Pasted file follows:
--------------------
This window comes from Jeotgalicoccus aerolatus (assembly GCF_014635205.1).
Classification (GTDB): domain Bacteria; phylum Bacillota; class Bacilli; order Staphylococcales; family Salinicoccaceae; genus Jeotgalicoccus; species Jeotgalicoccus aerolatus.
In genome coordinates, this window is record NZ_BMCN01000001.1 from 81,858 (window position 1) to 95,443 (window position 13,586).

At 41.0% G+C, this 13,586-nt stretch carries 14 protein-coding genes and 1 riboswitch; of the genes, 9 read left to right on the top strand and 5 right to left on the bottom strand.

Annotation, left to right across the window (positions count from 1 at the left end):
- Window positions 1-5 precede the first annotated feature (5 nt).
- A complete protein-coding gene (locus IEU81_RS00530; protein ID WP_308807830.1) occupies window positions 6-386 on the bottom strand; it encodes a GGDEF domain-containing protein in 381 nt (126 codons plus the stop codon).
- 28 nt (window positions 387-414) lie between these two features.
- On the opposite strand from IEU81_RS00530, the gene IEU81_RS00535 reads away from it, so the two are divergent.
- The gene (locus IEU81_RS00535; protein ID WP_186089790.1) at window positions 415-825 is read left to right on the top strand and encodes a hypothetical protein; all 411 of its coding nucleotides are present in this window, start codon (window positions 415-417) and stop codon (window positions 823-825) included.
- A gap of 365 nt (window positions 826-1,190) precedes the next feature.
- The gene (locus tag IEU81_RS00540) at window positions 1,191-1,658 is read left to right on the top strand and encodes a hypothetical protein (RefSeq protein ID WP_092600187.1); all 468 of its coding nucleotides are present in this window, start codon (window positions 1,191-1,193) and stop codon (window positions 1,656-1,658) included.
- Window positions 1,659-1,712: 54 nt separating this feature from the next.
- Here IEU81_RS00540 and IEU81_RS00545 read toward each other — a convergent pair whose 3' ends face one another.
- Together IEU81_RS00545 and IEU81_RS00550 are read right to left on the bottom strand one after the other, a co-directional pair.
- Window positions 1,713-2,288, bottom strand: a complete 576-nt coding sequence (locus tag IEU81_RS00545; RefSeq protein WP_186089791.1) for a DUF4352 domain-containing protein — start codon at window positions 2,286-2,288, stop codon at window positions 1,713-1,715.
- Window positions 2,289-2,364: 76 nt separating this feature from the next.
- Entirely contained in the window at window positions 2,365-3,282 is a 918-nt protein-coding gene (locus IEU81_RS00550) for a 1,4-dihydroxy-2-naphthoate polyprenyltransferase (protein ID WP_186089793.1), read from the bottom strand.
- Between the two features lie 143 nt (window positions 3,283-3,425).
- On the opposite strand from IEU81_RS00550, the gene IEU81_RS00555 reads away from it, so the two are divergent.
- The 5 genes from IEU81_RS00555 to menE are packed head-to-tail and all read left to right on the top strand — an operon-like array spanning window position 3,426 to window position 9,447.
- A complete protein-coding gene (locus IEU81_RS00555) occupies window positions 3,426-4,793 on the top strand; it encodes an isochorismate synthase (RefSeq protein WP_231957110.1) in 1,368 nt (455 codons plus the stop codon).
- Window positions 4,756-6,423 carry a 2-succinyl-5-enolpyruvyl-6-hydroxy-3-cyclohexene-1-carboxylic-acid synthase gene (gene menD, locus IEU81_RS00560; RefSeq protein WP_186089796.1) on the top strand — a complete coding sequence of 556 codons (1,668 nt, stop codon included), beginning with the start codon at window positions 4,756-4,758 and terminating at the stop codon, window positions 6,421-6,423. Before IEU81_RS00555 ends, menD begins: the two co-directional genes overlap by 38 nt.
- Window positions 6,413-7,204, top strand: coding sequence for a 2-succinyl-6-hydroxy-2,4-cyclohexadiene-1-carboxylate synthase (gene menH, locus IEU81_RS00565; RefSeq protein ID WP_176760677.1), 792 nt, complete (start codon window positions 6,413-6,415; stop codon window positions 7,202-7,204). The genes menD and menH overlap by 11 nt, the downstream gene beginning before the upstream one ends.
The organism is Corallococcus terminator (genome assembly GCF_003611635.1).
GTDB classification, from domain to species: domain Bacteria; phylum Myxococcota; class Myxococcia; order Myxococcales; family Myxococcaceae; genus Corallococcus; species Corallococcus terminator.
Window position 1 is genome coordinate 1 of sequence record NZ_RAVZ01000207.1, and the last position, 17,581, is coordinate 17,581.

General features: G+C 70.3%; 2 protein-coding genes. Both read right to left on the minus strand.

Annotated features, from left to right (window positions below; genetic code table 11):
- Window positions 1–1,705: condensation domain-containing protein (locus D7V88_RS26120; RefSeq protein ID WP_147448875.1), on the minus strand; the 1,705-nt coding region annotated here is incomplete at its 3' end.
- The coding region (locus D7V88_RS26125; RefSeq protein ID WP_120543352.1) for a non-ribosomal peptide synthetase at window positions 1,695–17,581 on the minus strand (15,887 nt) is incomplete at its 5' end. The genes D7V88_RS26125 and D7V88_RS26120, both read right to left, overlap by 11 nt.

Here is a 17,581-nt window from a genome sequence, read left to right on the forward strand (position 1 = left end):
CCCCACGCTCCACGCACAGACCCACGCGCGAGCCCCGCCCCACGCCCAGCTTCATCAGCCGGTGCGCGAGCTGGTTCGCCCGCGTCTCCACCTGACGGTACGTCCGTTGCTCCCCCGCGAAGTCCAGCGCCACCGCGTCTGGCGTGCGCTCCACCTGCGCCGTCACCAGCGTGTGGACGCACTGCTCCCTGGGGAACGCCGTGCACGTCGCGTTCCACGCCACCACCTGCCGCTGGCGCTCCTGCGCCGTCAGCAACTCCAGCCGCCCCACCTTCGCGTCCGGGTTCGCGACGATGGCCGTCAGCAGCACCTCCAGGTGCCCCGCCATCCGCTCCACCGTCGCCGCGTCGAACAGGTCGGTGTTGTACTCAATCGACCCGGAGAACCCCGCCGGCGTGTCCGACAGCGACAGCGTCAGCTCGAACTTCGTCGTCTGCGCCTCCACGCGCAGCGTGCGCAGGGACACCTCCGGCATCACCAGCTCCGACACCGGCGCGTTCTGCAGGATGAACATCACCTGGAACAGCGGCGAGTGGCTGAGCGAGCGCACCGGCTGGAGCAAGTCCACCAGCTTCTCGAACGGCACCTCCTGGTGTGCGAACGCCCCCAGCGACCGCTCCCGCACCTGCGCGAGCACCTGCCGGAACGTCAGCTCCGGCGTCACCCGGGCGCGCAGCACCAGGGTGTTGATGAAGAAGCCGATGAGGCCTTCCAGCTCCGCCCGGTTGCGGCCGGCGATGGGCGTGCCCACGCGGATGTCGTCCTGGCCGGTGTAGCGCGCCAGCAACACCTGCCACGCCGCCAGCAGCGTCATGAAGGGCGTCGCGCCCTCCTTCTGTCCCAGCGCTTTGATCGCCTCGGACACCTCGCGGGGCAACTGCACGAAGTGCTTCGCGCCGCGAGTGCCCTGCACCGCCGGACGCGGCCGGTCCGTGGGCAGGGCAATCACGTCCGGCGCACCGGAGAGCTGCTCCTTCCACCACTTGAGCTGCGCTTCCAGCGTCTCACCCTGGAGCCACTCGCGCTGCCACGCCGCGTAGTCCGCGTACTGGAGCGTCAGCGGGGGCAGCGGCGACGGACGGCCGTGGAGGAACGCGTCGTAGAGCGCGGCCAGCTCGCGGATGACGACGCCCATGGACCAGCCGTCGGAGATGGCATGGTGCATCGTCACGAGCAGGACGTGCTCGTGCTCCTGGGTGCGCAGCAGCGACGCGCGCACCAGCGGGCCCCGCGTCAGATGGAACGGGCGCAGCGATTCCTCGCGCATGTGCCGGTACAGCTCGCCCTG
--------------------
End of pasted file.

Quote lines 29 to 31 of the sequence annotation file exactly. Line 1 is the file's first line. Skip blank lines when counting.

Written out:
Annotated features, from left to right (window positions below; genetic code table 11):
- Window positions 1–1,705: condensation domain-containing protein (locus D7V88_RS26120; RefSeq protein ID WP_147448875.1), on the minus strand; the 1,705-nt coding region annotated here is incomplete at its 3' end.
- The coding region (locus D7V88_RS26125; RefSeq protein ID WP_120543352.1) for a non-ribosomal peptide synthetase at window positions 1,695–17,581 on the minus strand (15,887 nt) is incomplete at its 5' end. The genes D7V88_RS26125 and D7V88_RS26120, both read right to left, overlap by 11 nt.